On 27 July 2015, two Frenchmen set off from Toulouse, beginning a KPMG-sponsored ‘round-the-world’ adventure.
In July 2015, two Frenchmen begin a KPMG-sponsored ‘round-the-world’ adventure.
On Monday, 27 July 2015, two Frenchmen set off from Toulouse, beginning a KPMG-sponsored ‘round-the-world’ adventure, cycling 25,000 kilometres on bamboo bicycles to raise awareness of climate change issues. Over the next year, Theo Rohfritsch and Simon Valdenaire will ‘Cycle for Water’, visiting 21 countries across Europe, Russia, Asia, Australia and New Zealand, stopping off at KPMG offices along the way.
During their travels, the duo will be joining meetings with the World Business Council for sustainable development (via roadside Skype sessions) in the run up to the COP21 in Paris in December, offering their insights on the importance of water in the context of climate change.
Theo and Simon’s adventure was inspired by the first Cycle for Water in 2010, when KPMG supported two Dutchmen (now KPMG consultants), Joost Notenboom and Michiel Roodenburg, to cycle 30,000 kilometres on bamboo bicycles from the Arctic to the Antarctic on the Pan-American Highway. The men’s goal was to raise awareness of the importance of clean water for sustainable development.
The global water crisis is a critical sustainability issue, impacting KPMG’s people and communities, as well as its clients. According to 2015’s World Economic Forum in Davos, the water crisis is the number one global risk based on impact to society (as a measure of devastation), and the number eight global risk based on likelihood (likelihood of occurring within 10 years). The challenges and risks that water represents have yet, despite the efforts of the international community, been mitigated. Not only is the human loss significant, economic losses are also substantial. According to the UN, economic losses due to the lack of water and sanitation in Africa as a result of the mortality and morbidity impacts, are estimated at US$28.4 billion or about five percent of GDP. Investment, according to the World Health Organization, in water management, infrastructure and services can yield a high economic return by avoiding costs related to water pollution, contamination and disasters which are likely to increase because of the impacts of climate change. Estimates show that every US$1 invested in improved water supply and sanitation yields gains of US$4-US$12.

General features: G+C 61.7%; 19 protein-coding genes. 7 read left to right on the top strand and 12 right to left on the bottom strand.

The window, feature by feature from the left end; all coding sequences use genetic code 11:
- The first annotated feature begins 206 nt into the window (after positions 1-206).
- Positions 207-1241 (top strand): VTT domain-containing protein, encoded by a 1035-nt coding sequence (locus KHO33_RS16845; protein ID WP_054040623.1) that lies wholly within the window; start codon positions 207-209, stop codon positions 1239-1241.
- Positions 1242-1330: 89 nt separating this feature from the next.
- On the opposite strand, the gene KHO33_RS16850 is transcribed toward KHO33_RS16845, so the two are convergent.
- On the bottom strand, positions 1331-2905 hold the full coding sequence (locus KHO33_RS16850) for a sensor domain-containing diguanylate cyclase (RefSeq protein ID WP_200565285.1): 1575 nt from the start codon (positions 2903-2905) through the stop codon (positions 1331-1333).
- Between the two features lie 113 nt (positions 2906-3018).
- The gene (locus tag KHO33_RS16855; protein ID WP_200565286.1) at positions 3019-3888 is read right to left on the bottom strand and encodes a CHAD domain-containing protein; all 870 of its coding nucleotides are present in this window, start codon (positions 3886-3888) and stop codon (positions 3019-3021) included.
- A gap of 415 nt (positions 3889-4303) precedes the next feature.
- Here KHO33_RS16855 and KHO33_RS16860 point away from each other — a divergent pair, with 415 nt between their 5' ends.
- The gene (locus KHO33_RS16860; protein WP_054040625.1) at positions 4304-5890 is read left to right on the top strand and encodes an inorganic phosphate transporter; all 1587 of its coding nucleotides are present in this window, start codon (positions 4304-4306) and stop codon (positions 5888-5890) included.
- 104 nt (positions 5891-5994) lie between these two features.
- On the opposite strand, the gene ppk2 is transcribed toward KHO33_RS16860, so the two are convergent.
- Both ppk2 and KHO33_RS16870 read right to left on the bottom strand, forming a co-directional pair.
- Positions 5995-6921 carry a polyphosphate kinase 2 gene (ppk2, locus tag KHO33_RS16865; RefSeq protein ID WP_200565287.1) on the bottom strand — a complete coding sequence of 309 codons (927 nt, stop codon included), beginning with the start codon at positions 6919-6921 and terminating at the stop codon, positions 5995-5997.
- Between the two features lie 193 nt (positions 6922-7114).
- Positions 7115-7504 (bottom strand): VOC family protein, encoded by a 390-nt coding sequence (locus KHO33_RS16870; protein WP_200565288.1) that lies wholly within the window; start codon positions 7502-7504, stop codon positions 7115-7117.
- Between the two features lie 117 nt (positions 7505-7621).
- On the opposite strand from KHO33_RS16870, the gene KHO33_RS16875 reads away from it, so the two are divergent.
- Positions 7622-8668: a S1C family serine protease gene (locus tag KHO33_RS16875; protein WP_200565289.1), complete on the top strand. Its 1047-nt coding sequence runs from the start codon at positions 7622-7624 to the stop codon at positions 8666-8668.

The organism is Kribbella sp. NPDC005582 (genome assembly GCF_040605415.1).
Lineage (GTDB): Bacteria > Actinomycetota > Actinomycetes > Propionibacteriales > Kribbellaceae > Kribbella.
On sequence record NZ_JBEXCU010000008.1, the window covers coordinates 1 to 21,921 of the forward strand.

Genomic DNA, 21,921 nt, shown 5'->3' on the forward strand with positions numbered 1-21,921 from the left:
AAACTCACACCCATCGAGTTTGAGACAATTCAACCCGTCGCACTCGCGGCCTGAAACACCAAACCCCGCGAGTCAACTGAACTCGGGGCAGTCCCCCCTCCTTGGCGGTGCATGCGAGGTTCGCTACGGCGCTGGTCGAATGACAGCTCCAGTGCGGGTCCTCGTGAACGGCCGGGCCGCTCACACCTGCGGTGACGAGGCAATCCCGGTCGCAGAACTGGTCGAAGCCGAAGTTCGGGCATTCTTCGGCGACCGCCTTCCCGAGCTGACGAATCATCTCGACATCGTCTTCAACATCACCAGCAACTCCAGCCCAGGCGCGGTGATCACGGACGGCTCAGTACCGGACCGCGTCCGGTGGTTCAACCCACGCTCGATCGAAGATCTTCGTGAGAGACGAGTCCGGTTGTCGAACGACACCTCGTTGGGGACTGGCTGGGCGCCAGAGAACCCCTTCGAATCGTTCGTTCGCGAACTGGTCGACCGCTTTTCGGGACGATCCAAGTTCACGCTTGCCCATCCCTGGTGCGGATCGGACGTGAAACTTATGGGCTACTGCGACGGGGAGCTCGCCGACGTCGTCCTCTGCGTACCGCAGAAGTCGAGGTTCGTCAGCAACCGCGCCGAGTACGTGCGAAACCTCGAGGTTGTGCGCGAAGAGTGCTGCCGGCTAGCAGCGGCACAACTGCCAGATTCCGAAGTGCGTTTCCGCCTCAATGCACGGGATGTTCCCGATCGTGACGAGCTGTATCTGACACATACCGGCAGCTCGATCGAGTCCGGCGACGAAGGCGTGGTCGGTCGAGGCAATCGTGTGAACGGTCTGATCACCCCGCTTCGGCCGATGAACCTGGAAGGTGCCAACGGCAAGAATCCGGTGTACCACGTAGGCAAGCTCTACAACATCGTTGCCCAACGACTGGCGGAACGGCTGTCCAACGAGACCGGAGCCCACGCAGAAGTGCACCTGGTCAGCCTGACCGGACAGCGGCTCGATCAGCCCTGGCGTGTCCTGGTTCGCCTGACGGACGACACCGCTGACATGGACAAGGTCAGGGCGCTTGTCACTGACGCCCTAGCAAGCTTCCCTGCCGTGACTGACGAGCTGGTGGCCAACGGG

Theo and Simon will be doing KPMG events in many of the countries they visit. You can follow their progress via:
With an MSc from Aston Business School in Sustainability, Theo was the only French student selected for the International Antarctic Expedition 2012, Robert Swan’s (OBE) leadership programme bringing together people from across the globe to debate, discuss and determine first-hand the effects of climate change.
A social entrepreneur and business school graduate, Simon is the founder of CSR-Resources.com, a collaboration platform for corporate responsibility practitioners. He was also a youth ambassador at the European Commission in 2013 at its EuDevDays. Simon is also an IDEX Fellow and founder of SENSD.org, a student's network for sustainability.